Peter Chambers, star columnist and subsequently travel editor of the Daily Express for 12 years in its glory days and one of the last surviving Fleet Street journalists to have been headhunted by that greatest of all talent-spotters, Lord Beaverbrook, has died aged 81, after a long and debilitating illness.
Peter started in journalism at the Press and Journal, Aberdeen, in 1950, after gaining an honours degree in languages at Aberdeen University. He was soon in Fleet Street, writing first for The Sunday Times — reporting on TV and radio — and then the Evening Standard, where he edited the In London Last Night gossip column.
One of his "runners", covering an exhausting round of theatre first nights and parties, was the young Michael Winner.
Spotted by Lord Beaverbrook, Peter joined the Daily Express as a feature writer and diarist on the William Hickey column.
It wasn’t long before he had his own column, Chambers on Monday, designed to give a light-hearted lift to the first day of the week. His deft and quizzical look at odd people and odder places was in the great tradition of his predecessor, the legendary H V Morton.
There was no aspect of professional journalism to which Peter could not turn his hand, with scintillating results.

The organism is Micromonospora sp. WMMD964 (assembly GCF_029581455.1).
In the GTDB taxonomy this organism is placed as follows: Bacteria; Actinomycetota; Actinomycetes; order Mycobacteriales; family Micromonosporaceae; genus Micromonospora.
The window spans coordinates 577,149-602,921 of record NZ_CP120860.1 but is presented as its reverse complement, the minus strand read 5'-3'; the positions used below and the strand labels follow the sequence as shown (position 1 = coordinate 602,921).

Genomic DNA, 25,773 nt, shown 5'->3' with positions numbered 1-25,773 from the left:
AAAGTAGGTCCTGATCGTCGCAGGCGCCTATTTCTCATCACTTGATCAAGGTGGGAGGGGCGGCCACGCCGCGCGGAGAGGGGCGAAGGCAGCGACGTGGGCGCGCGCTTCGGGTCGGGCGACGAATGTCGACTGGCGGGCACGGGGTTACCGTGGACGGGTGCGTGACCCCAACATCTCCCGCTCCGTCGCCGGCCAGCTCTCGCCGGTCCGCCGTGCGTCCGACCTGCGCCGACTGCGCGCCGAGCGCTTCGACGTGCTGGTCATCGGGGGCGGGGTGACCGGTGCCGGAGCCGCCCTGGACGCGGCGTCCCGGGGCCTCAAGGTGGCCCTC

He became a "fireman" — covering the Cod War in Iceland — and was appointed New York correspondent, one of the most coveted jobs on the Express.
He was the newspaper’s first "Action Man" writing up his adventures every week. He crash-landed a glider; led a donkey called Gentleman along the Pennine Way; hitched a lift to Muckle Flugga in the Shetlands, the most northerly point in the British Isles; and spent the night in the chamber of horrors in Madame Tussaud’s.
Peter loved two things: gardening and languages. He was a walking textbook of horticultural lore.
After his retirement from the Express in 1986 — "I’ll never have to wear a tie again!" he exulted — he could be found tending his garden at his cottage in Alkham, Kent, opposite the village cricket green.
Peter was fluent in several languages and "useful" in many more. Nobody knew for certain how many. No word was too obscure for him to gleefully look up in the dictionary.
"Just a waiter’s knack," he would say, self-deprecatingly, referring to the youthful time he spent as a waiter in Sweden.
"I’m re-reading Great Expectations,"
he once said to me, "in Spanish."
Peter’s funeral was held at Alkham’s parish church of St Anthony. Eulogies were read by his old friends Philip Purser (formerly Daily Mail) and Jeremy Hornsby (ex-Daily Express).
Irena Phillips read Hermann Hesse’s valedictory poem, Stages, in German (it was one of Peter’s favourites)
and it was then recited in English.
Peter is survived by his devoted wife Sarah (former travel editor of both the Daily and Sunday Mirror), who cared for him tirelessly after his stroke three years ago.
Peter also leaves a close-knit group of Fleet Street friends, who miss him more than they can say.